I’m sure everyone reading this has witnessed the group of people walking around town staring at their phones and herding together in certain areas to play this new crazy Pokémon game. I have never tried it (nor do I intend to), but I became curious about Nintendo stock when I saw the big stock gains announced on CNBC. I quickly realized I was looking at a huge stock market inefficiency that played on the irrational thoughts of investors that Nintendo as a company was suddenly worth $7.5 billion dollars more than it was two days before. You read that right… On Monday, July 11, 2016, Nintendo’s stock appreciated so much over two trading days, that the corporation was now worth $7.5 BILLION DOLLARS MORE!?!?
After some quick research into the matter, I read that Nintendo only had a small stake in the app and that the games ownership had been clear since it was announced last year. They actually only owned 32% of the Pokémon Company and that the revenue from the game was already in their current forecasts. Not only that, but the Pokémon game was a collaboration effort with money being shared to other companies, such as Niantic Labs.
However, even with all this public information easily available by simply doing a few Google searches, Nintendo stock took off like a rocket. It rose based on speculation and willful ignorance of the facts. This event is something that should never have happened if what I learned in college was true. When I studied finance in college, my professor’s taught me the “Efficient Market Hypothesis”, which basically states the price of a stock fully reflects all current and available information. You can read the full definition on Wikipedia. So trying to ‘beat the market’ is a fools game because a stock will always be correctly priced and never over or under valued. This is the theory that investment firms who simply do indexing strategies love to quote. One of the largest indexing firms, Dimensional Fund Advisors, has on their website this quote, “Markets reflect the vast, complex network of information, expectations, and human behavior. These forces drive prices to fair value.”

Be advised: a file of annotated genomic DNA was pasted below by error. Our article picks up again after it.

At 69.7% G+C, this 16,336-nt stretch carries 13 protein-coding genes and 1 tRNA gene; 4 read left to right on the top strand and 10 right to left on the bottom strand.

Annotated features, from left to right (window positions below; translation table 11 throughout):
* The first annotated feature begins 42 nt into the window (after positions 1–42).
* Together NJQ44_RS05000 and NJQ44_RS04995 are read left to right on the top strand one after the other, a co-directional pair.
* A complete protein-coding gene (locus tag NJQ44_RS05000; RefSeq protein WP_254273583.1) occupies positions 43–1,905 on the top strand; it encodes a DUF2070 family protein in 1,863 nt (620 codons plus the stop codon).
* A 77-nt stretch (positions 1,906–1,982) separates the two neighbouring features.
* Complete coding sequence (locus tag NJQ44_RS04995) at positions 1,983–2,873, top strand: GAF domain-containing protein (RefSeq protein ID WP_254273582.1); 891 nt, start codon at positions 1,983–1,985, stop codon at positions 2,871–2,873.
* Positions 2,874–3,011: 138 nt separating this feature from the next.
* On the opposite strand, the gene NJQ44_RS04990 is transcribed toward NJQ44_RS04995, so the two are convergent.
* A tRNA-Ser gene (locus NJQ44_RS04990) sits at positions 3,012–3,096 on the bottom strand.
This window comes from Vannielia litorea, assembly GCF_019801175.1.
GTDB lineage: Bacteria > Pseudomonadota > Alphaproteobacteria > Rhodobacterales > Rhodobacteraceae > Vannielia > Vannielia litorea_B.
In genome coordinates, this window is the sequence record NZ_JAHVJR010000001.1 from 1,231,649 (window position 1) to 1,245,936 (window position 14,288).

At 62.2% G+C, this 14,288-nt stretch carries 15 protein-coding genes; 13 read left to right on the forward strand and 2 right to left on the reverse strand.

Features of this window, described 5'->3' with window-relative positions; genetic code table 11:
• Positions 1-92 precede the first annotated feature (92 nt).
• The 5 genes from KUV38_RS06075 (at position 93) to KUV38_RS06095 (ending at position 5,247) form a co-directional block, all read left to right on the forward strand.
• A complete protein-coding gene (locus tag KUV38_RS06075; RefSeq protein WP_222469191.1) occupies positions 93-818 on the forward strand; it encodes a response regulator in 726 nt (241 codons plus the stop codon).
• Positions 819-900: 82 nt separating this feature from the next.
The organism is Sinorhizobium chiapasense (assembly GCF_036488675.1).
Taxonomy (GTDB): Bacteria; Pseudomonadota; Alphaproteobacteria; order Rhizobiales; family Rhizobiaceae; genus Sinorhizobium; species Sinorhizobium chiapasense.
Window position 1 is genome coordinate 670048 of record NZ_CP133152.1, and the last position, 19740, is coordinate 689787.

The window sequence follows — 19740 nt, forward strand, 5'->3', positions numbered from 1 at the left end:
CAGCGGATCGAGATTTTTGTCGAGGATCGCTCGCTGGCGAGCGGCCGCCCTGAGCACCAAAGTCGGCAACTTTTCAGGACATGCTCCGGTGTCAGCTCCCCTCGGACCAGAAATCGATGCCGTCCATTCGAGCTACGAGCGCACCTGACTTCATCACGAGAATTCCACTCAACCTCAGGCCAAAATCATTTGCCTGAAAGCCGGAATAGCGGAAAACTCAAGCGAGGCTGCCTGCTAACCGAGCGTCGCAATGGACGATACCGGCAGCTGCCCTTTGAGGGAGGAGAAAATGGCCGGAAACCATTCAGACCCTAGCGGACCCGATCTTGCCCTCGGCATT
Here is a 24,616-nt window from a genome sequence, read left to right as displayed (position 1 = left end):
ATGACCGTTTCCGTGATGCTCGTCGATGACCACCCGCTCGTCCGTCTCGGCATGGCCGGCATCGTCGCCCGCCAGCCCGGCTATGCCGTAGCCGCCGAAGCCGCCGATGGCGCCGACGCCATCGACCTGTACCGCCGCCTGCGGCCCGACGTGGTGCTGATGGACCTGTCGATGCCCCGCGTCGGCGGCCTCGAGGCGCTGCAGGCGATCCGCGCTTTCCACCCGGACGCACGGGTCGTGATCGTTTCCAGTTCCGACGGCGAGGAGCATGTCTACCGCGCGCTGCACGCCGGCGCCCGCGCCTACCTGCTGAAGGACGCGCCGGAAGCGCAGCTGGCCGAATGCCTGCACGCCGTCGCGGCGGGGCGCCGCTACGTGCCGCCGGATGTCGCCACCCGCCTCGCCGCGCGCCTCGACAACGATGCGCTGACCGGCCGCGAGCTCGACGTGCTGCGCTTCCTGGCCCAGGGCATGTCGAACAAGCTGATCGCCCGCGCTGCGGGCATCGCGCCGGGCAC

I find it fascinating that people still say things like that when Nintendo is just a recent example of how crazy the financial markets can be. In my opinion, forces can drive asset prices to extreme levels of over and under valuation due to inefficient pricing and irrational behavior. I remember back in 1999 when Toys.com as a company was worth more than Toys R’ Us even though Toys R’ Us made more profits in a quarter than Toys.com made all year. There are countless examples like this that I have seen in my 18 year career as a financial advisor. That is why I fully believe in active management because I have seen, and continue to see, wild market inefficiency. I’m guessing there were at least a few people who saw the rise of Nintendo stock and bought some for themselves thinking, “Oh wow! Look at how much it has gone up! I’m gonna buy before it goes up more!” Maybe they bought at $37.00 a share and guess what? It closed at $26.24 on July 27, 2016. Who knows where Nintendo stock goes from here and I don’t really care. I just find it incredibly fascinating and a great example of how “Efficient Market Hypothesis” is a load of bunk in my mind.
So if you ever hear a financial advisor say to you, “the market is efficient and rationale…” just run. Run away as fast as you can and hopefully give me a call!